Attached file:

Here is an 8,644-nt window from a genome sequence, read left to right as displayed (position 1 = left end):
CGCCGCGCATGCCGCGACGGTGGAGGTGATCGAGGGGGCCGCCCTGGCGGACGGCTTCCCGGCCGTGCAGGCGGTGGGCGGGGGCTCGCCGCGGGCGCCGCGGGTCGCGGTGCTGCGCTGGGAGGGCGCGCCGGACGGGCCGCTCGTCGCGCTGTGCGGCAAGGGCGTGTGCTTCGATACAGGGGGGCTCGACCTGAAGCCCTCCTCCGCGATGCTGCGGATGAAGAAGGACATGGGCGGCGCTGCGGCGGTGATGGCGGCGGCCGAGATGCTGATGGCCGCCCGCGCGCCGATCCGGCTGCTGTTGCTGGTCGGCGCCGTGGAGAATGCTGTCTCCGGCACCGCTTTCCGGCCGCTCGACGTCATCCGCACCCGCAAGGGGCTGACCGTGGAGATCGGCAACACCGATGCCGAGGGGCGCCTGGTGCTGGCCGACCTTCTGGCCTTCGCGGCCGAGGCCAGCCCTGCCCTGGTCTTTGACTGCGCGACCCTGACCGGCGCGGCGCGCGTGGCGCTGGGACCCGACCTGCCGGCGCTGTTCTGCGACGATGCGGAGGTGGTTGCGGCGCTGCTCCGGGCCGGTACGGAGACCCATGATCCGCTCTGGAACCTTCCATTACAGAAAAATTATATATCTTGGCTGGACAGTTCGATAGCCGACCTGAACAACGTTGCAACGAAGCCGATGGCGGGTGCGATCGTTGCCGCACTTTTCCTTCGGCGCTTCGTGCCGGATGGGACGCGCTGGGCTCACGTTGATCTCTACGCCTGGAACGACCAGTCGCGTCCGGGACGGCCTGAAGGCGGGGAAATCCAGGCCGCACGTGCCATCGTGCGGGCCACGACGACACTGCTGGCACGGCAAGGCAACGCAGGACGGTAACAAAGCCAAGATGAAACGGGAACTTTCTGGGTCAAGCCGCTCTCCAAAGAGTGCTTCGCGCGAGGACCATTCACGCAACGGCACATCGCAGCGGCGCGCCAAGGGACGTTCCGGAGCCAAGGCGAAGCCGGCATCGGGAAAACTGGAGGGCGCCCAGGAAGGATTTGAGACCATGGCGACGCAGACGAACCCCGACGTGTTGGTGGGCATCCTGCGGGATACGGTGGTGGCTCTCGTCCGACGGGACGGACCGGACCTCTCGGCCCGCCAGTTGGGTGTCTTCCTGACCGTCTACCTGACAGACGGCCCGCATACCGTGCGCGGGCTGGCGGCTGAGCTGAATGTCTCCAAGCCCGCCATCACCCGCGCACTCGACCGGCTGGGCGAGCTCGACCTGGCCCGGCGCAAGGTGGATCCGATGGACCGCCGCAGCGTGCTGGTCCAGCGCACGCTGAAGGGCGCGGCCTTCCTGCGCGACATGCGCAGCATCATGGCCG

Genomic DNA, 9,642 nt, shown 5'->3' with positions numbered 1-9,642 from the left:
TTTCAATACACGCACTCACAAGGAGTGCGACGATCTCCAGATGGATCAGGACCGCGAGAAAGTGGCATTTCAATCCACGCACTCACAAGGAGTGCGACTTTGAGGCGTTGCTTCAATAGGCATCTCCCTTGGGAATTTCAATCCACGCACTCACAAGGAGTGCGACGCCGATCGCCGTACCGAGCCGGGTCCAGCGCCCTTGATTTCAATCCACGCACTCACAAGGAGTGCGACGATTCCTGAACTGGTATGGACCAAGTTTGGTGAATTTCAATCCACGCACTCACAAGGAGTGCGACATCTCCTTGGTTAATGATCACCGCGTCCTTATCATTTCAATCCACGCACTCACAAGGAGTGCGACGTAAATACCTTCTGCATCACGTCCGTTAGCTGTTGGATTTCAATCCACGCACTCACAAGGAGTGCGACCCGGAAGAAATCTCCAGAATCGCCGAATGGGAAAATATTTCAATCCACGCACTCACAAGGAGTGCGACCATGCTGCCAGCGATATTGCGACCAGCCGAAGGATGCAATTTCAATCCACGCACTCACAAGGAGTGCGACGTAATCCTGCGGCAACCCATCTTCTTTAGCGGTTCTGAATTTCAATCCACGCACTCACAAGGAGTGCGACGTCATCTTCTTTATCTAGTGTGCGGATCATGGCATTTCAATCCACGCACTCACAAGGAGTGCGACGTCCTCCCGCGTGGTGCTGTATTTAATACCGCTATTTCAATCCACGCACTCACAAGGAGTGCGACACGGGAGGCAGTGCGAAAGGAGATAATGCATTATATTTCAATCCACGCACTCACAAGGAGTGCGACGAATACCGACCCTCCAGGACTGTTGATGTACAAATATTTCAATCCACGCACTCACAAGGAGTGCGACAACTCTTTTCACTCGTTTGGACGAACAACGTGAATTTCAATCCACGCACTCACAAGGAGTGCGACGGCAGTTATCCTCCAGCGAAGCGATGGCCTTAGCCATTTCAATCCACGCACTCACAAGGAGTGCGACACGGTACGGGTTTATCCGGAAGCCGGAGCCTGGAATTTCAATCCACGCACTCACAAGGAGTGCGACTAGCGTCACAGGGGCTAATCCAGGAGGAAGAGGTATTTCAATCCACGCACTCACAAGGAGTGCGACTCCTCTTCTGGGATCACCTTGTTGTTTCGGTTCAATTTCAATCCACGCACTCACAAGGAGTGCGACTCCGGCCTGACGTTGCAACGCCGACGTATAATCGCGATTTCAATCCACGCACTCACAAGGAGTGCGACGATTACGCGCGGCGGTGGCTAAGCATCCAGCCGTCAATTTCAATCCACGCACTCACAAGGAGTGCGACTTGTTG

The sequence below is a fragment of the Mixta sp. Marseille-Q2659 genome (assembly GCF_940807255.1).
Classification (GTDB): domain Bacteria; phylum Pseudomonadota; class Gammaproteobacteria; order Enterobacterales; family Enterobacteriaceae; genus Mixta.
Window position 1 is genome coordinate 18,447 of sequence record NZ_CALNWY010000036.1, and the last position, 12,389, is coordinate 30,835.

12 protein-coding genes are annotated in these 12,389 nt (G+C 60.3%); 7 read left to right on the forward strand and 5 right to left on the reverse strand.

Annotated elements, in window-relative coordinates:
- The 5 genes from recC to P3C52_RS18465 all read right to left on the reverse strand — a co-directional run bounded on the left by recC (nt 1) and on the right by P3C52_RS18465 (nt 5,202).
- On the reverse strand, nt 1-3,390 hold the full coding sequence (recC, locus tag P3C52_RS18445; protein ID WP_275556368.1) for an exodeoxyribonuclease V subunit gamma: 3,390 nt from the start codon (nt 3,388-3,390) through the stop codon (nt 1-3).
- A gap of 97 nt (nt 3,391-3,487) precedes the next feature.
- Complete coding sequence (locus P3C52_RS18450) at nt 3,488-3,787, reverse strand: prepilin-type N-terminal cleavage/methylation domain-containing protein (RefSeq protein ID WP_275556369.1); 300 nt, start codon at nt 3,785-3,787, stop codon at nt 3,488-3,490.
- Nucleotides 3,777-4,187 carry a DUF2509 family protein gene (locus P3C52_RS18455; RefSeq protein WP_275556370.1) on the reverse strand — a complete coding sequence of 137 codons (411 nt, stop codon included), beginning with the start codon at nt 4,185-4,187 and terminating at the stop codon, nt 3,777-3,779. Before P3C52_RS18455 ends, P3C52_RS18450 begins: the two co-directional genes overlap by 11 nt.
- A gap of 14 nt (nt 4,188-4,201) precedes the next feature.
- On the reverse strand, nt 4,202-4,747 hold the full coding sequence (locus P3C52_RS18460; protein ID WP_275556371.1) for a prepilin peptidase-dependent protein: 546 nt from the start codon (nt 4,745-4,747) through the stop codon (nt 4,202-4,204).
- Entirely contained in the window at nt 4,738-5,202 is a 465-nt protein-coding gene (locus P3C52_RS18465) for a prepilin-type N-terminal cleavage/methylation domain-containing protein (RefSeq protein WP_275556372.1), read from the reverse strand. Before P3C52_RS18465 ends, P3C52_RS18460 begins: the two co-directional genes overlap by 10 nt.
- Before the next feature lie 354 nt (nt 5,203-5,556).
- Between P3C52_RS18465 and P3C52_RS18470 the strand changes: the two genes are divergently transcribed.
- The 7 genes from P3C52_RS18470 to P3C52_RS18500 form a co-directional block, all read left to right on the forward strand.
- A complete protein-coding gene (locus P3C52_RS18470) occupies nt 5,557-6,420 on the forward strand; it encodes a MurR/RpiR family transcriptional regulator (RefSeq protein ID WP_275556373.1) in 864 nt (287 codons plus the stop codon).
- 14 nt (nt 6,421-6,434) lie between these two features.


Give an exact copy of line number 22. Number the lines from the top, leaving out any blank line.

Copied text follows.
- 14 nt (nt 6,421-6,434) lie between these two features.